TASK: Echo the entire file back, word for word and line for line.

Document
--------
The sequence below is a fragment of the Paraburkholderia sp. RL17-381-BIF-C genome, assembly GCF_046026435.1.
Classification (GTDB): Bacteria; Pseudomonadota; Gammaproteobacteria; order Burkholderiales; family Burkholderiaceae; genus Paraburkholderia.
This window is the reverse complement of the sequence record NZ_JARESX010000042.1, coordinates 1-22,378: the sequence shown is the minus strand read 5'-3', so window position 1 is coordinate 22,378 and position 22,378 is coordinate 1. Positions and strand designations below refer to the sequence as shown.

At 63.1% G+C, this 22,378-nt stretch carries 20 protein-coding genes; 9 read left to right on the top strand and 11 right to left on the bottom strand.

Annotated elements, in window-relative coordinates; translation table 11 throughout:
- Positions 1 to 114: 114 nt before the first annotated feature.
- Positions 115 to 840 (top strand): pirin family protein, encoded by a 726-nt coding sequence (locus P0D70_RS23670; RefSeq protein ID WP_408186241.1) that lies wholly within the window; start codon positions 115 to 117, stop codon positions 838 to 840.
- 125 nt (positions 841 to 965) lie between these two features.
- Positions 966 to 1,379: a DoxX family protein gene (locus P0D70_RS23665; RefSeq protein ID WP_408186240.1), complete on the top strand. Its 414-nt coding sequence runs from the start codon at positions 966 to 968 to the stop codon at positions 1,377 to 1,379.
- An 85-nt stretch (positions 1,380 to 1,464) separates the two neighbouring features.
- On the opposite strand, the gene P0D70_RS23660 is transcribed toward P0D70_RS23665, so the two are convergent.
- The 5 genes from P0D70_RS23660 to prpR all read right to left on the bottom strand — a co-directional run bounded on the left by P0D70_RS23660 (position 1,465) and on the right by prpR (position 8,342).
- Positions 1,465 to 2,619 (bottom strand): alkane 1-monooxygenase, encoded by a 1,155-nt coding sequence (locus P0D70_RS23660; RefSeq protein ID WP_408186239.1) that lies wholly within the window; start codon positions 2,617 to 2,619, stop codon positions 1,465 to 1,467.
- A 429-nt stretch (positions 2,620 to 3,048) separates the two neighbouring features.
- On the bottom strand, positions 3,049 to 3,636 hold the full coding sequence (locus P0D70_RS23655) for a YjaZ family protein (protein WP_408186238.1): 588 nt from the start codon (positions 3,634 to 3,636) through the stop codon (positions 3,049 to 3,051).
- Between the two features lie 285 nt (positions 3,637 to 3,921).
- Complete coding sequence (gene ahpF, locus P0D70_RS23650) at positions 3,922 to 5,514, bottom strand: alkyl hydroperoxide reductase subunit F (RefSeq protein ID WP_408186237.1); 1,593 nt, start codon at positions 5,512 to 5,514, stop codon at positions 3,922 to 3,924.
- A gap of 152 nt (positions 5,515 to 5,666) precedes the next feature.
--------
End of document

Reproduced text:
The sequence below is a fragment of the Paraburkholderia sp. RL17-381-BIF-C genome, assembly GCF_046026435.1.
Classification (GTDB): Bacteria; Pseudomonadota; Gammaproteobacteria; order Burkholderiales; family Burkholderiaceae; genus Paraburkholderia.
This window is the reverse complement of the sequence record NZ_JARESX010000042.1, coordinates 1-22,378: the sequence shown is the minus strand read 5'-3', so window position 1 is coordinate 22,378 and position 22,378 is coordinate 1. Positions and strand designations below refer to the sequence as shown.

At 63.1% G+C, this 22,378-nt stretch carries 20 protein-coding genes; 9 read left to right on the top strand and 11 right to left on the bottom strand.

Annotated elements, in window-relative coordinates; translation table 11 throughout:
- Positions 1 to 114: 114 nt before the first annotated feature.
- Positions 115 to 840 (top strand): pirin family protein, encoded by a 726-nt coding sequence (locus P0D70_RS23670; RefSeq protein ID WP_408186241.1) that lies wholly within the window; start codon positions 115 to 117, stop codon positions 838 to 840.
- 125 nt (positions 841 to 965) lie between these two features.
- Positions 966 to 1,379: a DoxX family protein gene (locus P0D70_RS23665; RefSeq protein ID WP_408186240.1), complete on the top strand. Its 414-nt coding sequence runs from the start codon at positions 966 to 968 to the stop codon at positions 1,377 to 1,379.
- An 85-nt stretch (positions 1,380 to 1,464) separates the two neighbouring features.
- On the opposite strand, the gene P0D70_RS23660 is transcribed toward P0D70_RS23665, so the two are convergent.
- The 5 genes from P0D70_RS23660 to prpR all read right to left on the bottom strand — a co-directional run bounded on the left by P0D70_RS23660 (position 1,465) and on the right by prpR (position 8,342).
- Positions 1,465 to 2,619 (bottom strand): alkane 1-monooxygenase, encoded by a 1,155-nt coding sequence (locus P0D70_RS23660; RefSeq protein ID WP_408186239.1) that lies wholly within the window; start codon positions 2,617 to 2,619, stop codon positions 1,465 to 1,467.
- A 429-nt stretch (positions 2,620 to 3,048) separates the two neighbouring features.
- On the bottom strand, positions 3,049 to 3,636 hold the full coding sequence (locus P0D70_RS23655) for a YjaZ family protein (protein WP_408186238.1): 588 nt from the start codon (positions 3,634 to 3,636) through the stop codon (positions 3,049 to 3,051).
- Between the two features lie 285 nt (positions 3,637 to 3,921).
- Complete coding sequence (gene ahpF, locus P0D70_RS23650) at positions 3,922 to 5,514, bottom strand: alkyl hydroperoxide reductase subunit F (RefSeq protein ID WP_408186237.1); 1,593 nt, start codon at positions 5,512 to 5,514, stop codon at positions 3,922 to 3,924.
- A gap of 152 nt (positions 5,515 to 5,666) precedes the next feature.